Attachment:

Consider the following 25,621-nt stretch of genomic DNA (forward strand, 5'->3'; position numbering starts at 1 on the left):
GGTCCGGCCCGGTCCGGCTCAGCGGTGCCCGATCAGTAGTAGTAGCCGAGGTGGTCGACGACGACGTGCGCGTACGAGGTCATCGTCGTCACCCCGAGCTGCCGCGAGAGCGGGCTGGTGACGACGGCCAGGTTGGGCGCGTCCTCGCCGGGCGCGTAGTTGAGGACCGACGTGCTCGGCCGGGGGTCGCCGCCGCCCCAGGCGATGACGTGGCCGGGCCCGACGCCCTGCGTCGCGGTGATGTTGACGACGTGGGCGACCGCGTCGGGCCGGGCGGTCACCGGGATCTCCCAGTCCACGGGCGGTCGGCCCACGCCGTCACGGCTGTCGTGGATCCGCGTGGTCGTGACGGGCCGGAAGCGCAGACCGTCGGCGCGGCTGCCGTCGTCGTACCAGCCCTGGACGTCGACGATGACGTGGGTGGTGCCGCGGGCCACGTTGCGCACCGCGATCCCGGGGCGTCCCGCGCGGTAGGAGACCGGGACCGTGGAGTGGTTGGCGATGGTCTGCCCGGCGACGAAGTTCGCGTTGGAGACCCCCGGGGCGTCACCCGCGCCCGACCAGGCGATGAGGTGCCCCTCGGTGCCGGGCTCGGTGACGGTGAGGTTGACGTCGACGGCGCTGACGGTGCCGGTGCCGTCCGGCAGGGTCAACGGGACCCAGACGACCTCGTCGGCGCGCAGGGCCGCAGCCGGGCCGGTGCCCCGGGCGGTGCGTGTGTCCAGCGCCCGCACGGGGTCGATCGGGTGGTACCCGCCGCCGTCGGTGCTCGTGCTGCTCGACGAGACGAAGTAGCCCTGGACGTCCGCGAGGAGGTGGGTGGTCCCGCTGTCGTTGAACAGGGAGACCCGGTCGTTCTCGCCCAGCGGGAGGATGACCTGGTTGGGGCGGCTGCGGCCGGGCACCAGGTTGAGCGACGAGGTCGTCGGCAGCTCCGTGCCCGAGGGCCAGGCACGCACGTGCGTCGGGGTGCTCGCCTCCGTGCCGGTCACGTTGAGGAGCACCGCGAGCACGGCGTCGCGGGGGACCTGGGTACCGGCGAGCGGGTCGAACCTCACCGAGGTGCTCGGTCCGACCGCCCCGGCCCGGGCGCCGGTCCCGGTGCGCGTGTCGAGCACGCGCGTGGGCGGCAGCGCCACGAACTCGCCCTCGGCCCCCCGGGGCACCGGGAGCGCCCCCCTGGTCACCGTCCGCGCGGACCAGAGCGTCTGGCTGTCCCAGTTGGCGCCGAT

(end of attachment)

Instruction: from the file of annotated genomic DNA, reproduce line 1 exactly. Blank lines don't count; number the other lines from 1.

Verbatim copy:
Consider the following 25,621-nt stretch of genomic DNA (forward strand, 5'->3'; position numbering starts at 1 on the left):